How hotels and home rental sites are catering to a whole new generation of remote workers.
When the world shut down, Daniel Thompson was in Belize on a scouting trip.
Thompson had spent much of his life organizing music festivals and, several months prior to COVID-19, had suddenly realized he needed a change. “Every time we did an event, we’d be cleaning up afterwards until six in the morning,” he says. “I looked at my business partner, Jack Robinson, and said, are we going to be doing this when we’re 50? I don’t think so.”
The duo did want to remain in the hospitality game, though, so they landed on a new idea: hotels. After checking out locations in Uruguay, Thompson cruised up to Belize, which has better proximity to U.S. tourists. For about three months, he scoured the nation, searching for a location to start a hotel. But when the pandemic hit, tourism in Belize, like everyplace else, dried up overnight. Rather than panic, however, Thompson and Robinson had an epiphany. “Every hotel in Belize was empty and people were working remotely,” says Thompson. “It just clicked: let’s start a hotel for digital nomads.”
The idea of “digital nomads” has been around since 1997, when Tsugio Makimoto, a Japanese semiconductor scientist, and David Manners, a British journalist, wrote a book that predicted technology would someday enable people to work outside the office. Ten years later, a small but growing number of cubicle dwellers decided to break their bonds and live abroad.
“By 2013 and 2014, you really start to see critical masses of digital nomads showing up in Southeast Asia,” says Robert Litchfield, a professor at Washington and Jefferson University who, along with his wife Rachael Woldoff, a professor at West Virginia University, recently published the book Digital Nomads.
In Bali, for instance, an underground guerilla marketing campaign attracted scores of nomads. Other countries soon caught on, hoping to spur their local economies, and by 2016, thousands of nomads in everything from finance to tech were working from one beautiful location to another. Among them was Noami Grevemberg, an environmental scientist in New Orleans who quit her day job to work remotely from a van with her partner while bouncing between various parts of North America. “We’d shared a dream to visit all the national parks,” she says. “The monotony of my career was very difficult for me to accept as my life. So as soon as we decided this was what we were going to do, we jumped right in and were on the road.”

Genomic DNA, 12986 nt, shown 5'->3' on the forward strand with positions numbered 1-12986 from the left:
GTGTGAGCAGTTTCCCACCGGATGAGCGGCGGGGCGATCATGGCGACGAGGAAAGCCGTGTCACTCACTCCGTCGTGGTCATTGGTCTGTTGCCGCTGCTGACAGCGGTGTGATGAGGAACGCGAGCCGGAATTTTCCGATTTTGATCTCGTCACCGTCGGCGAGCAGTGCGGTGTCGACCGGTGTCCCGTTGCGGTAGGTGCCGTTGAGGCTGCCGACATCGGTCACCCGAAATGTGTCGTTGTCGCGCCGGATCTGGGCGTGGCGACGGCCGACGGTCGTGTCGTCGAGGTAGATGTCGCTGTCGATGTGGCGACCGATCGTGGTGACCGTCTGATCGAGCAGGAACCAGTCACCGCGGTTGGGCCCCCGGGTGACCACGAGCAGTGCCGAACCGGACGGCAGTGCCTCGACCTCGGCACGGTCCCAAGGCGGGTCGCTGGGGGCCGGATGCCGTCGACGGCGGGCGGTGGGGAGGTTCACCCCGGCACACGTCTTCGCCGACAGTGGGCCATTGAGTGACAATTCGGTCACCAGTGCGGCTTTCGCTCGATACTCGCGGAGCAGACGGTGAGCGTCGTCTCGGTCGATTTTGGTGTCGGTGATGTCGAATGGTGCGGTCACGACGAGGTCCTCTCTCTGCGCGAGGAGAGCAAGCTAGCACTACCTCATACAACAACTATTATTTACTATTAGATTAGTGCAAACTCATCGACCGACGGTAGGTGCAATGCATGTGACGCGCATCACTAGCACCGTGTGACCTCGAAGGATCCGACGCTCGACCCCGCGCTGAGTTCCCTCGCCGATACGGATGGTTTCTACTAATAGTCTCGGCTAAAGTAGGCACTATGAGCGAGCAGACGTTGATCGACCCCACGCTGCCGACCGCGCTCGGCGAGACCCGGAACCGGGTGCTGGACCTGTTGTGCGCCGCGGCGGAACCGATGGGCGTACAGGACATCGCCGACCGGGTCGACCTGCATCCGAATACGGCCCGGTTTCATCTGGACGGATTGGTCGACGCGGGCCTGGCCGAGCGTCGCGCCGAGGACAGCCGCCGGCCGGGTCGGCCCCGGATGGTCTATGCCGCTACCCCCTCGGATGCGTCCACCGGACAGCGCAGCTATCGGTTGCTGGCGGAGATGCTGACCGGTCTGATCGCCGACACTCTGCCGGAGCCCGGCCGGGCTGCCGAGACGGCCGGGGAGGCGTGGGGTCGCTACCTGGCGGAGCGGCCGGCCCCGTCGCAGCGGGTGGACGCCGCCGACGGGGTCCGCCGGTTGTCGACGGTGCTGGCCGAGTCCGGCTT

In 2016, a study by Strategy Analytics predicted that by 2022, 1.87 billion people—42.5 percent of the global workforce—would be working remotely. The pandemic has expanded that figure dramatically. From 2019 to 2020, the number of digital nomads in the U.S. alone grew by almost 50 percent, according to MBO Partners, a business management software company.
To accommodate nomads, house-rental companies and hotel chains shifted some of their focus from short-term to long-term stays. One U.S.–based luxury hotel chain, for example, began offering perks to nomads who booked reservations at hotels in Europe, the Middle East, Africa, and India for 29 nights or longer, including access to an IT specialist, complimentary gym access, and 25 percent off food and beverages. Several countries, including Barbados, Croatia, and Norway, began offering digital nomad visas, which were usually contingent on proof that applicants make a monthly income of around $2,000 or more. In Hawaii, in February 2021, the island of Oahu began a program called Movers and Shakas, which selected 50 people from an applicant pool of 90,000 to come work, learn, and participate in philanthropic projects on the island for one month.